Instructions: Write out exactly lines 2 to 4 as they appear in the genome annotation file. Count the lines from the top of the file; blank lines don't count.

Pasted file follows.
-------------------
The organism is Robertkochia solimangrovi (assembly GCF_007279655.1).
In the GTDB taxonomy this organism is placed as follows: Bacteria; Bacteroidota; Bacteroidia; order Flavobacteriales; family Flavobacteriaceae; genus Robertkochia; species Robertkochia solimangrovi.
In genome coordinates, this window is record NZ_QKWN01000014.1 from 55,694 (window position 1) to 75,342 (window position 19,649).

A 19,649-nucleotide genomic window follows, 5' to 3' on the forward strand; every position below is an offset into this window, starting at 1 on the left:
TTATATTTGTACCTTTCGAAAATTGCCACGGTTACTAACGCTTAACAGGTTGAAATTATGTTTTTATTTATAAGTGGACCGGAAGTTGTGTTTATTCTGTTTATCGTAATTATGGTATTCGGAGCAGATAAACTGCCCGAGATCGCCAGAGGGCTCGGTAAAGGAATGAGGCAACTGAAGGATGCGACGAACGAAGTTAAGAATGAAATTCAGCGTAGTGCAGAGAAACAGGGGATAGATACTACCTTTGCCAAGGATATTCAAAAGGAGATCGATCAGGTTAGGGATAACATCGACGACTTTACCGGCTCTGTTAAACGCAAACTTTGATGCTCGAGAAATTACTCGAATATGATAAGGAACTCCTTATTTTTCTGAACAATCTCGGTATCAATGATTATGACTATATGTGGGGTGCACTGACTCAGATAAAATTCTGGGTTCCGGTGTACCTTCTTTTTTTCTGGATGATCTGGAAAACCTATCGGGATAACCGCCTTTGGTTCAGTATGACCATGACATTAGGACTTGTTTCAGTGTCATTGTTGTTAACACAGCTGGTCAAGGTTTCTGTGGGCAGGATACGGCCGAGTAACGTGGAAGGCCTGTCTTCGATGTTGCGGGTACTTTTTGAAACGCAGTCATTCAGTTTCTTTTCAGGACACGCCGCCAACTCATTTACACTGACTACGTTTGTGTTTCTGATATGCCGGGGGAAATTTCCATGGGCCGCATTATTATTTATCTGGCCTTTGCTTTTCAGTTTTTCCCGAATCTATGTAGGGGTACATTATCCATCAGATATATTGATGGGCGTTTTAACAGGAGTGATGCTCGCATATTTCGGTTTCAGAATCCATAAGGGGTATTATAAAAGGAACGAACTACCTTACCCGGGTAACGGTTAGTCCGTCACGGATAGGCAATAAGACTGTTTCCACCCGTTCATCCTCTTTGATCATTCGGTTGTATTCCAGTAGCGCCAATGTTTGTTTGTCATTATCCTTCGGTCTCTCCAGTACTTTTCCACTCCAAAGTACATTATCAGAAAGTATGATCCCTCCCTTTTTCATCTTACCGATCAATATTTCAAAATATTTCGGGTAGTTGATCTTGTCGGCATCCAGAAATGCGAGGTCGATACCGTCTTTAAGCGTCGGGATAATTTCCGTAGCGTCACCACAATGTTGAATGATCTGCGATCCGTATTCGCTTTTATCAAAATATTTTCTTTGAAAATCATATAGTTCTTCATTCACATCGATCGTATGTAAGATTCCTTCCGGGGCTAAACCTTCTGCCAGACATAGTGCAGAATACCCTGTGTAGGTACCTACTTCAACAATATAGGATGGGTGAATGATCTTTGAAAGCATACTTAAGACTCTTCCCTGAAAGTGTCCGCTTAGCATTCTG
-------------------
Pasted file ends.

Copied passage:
In the GTDB taxonomy this organism is placed as follows: Bacteria; Bacteroidota; Bacteroidia; order Flavobacteriales; family Flavobacteriaceae; genus Robertkochia; species Robertkochia solimangrovi.
In genome coordinates, this window is record NZ_QKWN01000014.1 from 55,694 (window position 1) to 75,342 (window position 19,649).

A 19,649-nucleotide genomic window follows, 5' to 3' on the forward strand; every position below is an offset into this window, starting at 1 on the left: